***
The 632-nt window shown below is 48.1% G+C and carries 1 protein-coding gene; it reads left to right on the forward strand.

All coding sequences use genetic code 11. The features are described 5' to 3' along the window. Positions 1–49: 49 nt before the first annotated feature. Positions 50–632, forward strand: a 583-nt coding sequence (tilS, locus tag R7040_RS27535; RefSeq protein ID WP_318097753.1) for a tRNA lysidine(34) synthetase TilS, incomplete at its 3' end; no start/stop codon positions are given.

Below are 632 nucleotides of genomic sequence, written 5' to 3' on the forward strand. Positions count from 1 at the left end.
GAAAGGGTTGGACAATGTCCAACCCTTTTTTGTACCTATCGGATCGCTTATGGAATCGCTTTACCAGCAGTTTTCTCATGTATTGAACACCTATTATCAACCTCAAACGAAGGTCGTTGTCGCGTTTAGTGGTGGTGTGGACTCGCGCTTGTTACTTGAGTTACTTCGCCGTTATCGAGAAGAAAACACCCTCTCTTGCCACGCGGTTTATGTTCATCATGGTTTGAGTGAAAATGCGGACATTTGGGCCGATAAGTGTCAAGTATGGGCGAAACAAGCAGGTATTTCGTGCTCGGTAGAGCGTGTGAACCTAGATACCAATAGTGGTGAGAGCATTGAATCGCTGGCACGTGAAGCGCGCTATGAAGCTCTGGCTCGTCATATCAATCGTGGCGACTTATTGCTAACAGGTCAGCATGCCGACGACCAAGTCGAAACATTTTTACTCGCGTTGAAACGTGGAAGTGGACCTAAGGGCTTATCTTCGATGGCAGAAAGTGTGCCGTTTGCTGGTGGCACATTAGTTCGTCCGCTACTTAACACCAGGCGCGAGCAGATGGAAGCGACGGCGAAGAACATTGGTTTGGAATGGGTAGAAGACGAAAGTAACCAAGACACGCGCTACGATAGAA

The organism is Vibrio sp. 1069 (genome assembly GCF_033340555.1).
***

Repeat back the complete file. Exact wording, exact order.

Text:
The 632-nt window shown below is 48.1% G+C and carries 1 protein-coding gene; it reads left to right on the forward strand.

All coding sequences use genetic code 11. The features are described 5' to 3' along the window. Positions 1–49: 49 nt before the first annotated feature. Positions 50–632, forward strand: a 583-nt coding sequence (tilS, locus tag R7040_RS27535; RefSeq protein ID WP_318097753.1) for a tRNA lysidine(34) synthetase TilS, incomplete at its 3' end; no start/stop codon positions are given.

Below are 632 nucleotides of genomic sequence, written 5' to 3' on the forward strand. Positions count from 1 at the left end.
GAAAGGGTTGGACAATGTCCAACCCTTTTTTGTACCTATCGGATCGCTTATGGAATCGCTTTACCAGCAGTTTTCTCATGTATTGAACACCTATTATCAACCTCAAACGAAGGTCGTTGTCGCGTTTAGTGGTGGTGTGGACTCGCGCTTGTTACTTGAGTTACTTCGCCGTTATCGAGAAGAAAACACCCTCTCTTGCCACGCGGTTTATGTTCATCATGGTTTGAGTGAAAATGCGGACATTTGGGCCGATAAGTGTCAAGTATGGGCGAAACAAGCAGGTATTTCGTGCTCGGTAGAGCGTGTGAACCTAGATACCAATAGTGGTGAGAGCATTGAATCGCTGGCACGTGAAGCGCGCTATGAAGCTCTGGCTCGTCATATCAATCGTGGCGACTTATTGCTAACAGGTCAGCATGCCGACGACCAAGTCGAAACATTTTTACTCGCGTTGAAACGTGGAAGTGGACCTAAGGGCTTATCTTCGATGGCAGAAAGTGTGCCGTTTGCTGGTGGCACATTAGTTCGTCCGCTACTTAACACCAGGCGCGAGCAGATGGAAGCGACGGCGAAGAACATTGGTTTGGAATGGGTAGAAGACGAAAGTAACCAAGACACGCGCTACGATAGAA

The organism is Vibrio sp. 1069 (genome assembly GCF_033340555.1).